Of Marriage

“Of Marriage,” by Nicole Cooley (Alice James)

Nicole Cooley presents a kaleidoscopic view of intimacy and commitment in her crisp, engaging “Of Marriage” (Alice James). Using various forms, Cooley explores the complexities and constraints of being legally and emotionally bound to one person. The writing is by turns confident and questioning, as the speaker considers the promise of matrimony — lifelong contentment and security — and its realities. Unexpected line breaks and analogies convey the challenges she and her husband face as they navigate an enduring union and raise two daughters. In the poem “Marriage, a Zuihitsu,” she explains, “Under our bed is another world, branched and tunneled, where we could hide,/ where we could twine our bodies, knit our bones together, in the shimmer of/ river water, in the quiet magic space of marriage no one sees.” No matter how you view Cooley’s subject matter, in this, her seventh collection, she will make you think again.

Trickster Feminism

“Trickster Feminism,” by Anne Waldman (Penguin)

For more than 40 years, cultural activist and award-winning poet Anne Waldman has challenged readers with her rigorous, eclectic writing and her insistence on overthrowing accepted notions about male patriarchy and female limitations. Her new collection, “Trickster Feminism” (Penguin) continues on this mission. In these pages, she calls upon multiple resources — spirits, suffragists and heroines alike — to help defeat the trickster who disempowers women through capitalism and other tools. The opening poem, “trick o’ death,” pits a woman against the trickster who wants to silence her and others. As the work unfolds, Waldman presents a complicated panorama of places and events — including resistance after the 2016 U.S. presidential election — in these accomplished, intertwined pieces. Underlying them all is an urgent message and realization: “Easy to forget who you are long days under siege./History/will decide moments, but you live them.”

New Poets of Native Nations

“New Poets of Native Nations,” Edited by Heid E. Erdrich (Graywolf)

“New Poets of Native Nations” (Graywolf) provides a wonderful introduction to the diverse landscape of native voices. Editor Heid E. Erdrich, an Ojibwe poet and scholar, chose 21 poets who have published books since 2000 and are creating “poetry of a new time — an era of witness, of coming into voice, an era of change and of political and cultural resurgence.” Some of the writers featured here, including Layli Long Soldier and Tommy Pico, have already earned critical acclaim for their shrewd, distinctive work that fearlessly explores their relationship to American history, the natural world and the traditions they learned from forebears who were powerless to defend their lands. As Long Soldier explains in the poem “38”: “Everything is in the language we use.” Bilingual poet Margaret Noodin also weaves compelling lines, such as these from “Sending Messages”: “I know there are different worlds/because our ancestors sent them messages . . . Are you the carved shoreline/and I the sweetwater sea/or am I the shifting wind/you cannot perceive?”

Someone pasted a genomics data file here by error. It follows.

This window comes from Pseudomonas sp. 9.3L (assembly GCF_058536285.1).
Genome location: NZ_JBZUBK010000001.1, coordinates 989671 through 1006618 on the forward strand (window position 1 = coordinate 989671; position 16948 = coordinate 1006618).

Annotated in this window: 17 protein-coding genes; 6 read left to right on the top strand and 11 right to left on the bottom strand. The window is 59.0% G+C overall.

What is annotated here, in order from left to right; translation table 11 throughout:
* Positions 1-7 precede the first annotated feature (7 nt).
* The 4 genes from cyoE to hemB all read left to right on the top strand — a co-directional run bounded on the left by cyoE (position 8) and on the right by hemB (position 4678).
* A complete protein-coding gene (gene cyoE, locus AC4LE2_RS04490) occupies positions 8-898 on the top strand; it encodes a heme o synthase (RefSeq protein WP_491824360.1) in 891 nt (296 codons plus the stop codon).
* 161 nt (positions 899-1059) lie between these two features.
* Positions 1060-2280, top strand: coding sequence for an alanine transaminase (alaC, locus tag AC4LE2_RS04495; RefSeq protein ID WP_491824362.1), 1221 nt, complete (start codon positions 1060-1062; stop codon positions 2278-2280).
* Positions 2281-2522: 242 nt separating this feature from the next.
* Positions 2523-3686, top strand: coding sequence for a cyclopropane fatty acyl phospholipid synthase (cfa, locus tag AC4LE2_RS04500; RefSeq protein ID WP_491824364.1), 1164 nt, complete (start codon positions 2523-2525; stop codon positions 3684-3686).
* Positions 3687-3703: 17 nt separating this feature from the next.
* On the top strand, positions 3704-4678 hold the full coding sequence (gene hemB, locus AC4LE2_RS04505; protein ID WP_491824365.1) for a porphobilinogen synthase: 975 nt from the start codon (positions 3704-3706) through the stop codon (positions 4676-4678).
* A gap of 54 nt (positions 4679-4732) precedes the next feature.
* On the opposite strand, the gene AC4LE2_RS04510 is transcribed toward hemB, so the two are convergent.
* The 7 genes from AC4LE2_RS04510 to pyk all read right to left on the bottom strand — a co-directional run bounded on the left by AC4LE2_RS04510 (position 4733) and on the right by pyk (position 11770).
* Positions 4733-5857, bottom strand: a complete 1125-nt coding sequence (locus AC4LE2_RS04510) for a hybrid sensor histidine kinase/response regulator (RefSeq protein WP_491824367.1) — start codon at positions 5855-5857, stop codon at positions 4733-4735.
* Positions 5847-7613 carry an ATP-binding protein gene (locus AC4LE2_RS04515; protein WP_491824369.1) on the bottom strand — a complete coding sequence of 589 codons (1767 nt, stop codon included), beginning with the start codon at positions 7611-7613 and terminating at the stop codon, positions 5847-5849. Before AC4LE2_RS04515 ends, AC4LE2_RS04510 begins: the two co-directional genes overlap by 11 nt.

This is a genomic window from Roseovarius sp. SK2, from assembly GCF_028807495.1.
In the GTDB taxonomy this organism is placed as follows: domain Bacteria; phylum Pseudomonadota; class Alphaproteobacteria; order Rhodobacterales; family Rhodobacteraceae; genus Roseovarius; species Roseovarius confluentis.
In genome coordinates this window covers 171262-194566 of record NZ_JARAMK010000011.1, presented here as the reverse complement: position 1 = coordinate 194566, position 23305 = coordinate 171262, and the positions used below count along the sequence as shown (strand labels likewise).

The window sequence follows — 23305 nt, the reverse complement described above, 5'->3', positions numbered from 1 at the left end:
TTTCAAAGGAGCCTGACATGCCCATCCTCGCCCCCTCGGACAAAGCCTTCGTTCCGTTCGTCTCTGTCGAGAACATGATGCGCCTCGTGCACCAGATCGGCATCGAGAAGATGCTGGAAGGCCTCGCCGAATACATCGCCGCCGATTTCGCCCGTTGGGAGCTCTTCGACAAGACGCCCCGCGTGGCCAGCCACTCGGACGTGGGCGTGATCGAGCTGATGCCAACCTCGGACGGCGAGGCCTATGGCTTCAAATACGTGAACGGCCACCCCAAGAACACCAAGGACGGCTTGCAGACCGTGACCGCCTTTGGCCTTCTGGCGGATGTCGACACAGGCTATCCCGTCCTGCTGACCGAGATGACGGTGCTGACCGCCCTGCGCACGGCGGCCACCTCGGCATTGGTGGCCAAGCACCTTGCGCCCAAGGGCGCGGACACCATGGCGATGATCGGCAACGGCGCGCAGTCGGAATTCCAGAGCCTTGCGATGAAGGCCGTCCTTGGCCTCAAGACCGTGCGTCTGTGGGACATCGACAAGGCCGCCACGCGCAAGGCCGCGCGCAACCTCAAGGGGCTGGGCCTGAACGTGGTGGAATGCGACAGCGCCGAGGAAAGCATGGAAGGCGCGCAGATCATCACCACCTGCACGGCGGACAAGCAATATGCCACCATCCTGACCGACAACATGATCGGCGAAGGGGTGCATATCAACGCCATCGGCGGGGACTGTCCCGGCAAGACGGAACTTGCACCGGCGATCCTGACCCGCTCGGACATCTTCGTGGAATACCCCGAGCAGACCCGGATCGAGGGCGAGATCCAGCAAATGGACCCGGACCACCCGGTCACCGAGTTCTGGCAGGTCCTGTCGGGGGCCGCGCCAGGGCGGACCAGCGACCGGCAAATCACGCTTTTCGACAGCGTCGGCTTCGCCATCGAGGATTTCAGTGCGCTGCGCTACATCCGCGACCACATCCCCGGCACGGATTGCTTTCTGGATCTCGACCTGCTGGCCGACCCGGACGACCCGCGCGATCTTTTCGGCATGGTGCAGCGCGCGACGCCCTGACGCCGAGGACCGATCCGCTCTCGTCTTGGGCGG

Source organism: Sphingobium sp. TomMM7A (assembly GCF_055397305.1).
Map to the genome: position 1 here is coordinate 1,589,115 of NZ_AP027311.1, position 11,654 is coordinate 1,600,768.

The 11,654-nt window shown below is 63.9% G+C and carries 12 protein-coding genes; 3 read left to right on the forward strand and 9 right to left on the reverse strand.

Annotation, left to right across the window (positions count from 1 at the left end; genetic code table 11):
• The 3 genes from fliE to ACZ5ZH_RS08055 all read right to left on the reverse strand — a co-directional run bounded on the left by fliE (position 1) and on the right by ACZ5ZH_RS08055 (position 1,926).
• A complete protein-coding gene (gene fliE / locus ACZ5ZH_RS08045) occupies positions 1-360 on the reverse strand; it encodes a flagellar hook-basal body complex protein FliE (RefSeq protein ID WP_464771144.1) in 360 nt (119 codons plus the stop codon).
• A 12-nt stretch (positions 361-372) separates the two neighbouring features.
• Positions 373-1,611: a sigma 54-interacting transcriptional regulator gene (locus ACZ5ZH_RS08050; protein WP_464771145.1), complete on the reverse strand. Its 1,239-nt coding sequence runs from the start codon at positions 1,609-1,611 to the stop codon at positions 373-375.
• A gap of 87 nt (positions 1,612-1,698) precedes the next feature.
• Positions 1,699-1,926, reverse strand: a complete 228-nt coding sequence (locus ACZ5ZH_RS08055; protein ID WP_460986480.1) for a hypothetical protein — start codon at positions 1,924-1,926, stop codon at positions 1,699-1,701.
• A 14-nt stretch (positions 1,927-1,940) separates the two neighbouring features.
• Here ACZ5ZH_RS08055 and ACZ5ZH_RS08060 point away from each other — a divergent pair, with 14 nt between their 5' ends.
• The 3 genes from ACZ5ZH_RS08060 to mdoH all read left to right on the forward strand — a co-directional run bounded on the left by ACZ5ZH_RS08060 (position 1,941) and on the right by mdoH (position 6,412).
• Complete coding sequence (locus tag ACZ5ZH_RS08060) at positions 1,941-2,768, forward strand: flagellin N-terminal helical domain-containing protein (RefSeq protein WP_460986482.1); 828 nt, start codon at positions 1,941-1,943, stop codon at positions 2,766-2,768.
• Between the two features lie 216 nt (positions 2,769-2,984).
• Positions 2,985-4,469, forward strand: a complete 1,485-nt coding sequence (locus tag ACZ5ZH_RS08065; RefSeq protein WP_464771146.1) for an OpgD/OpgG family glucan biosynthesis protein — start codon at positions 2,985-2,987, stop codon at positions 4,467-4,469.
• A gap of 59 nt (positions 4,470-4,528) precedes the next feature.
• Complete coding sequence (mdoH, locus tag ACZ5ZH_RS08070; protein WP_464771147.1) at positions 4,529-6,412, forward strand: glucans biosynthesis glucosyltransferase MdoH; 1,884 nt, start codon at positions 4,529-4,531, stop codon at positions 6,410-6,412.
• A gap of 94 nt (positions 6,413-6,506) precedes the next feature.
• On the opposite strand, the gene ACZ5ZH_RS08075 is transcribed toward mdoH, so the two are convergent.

A Memory of the Future

“A Memory of the Future,” by Elizabeth Spires (W. W. Norton)

“A Memory of the Future” (Norton) by Elizabeth Spires is like a cup of tea for the weary. Here she describes life unfolding in what seems to be one long day where people step on or off an escalator moving toward change and the future. Against that backdrop enduring questions arise: Who am I? Who will I be when my memory fails or I die? What’s the relationship between the self and the psyche? Spires, who has written six other books of poems, also wonders whether words can save her — or anyone. These metaphysical concerns are grounded in refreshingly thoughtful poems as the speaker considers small moments through a spiritual, often Zen perspective. In the opening piece, “Pome,” she notes, “O I remember days . . . /Climbing the branches of a tree/ ripe and heavy with pomes./ Taking whatever I wanted./ There were always enough then./ Always enough.” Later in the work, she consciously chooses her beliefs and describes the soul as “A shirt I was born in./ I wear it. Or it wears me.”

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Elizabeth Lund writes about poetry each month for The Washington Post.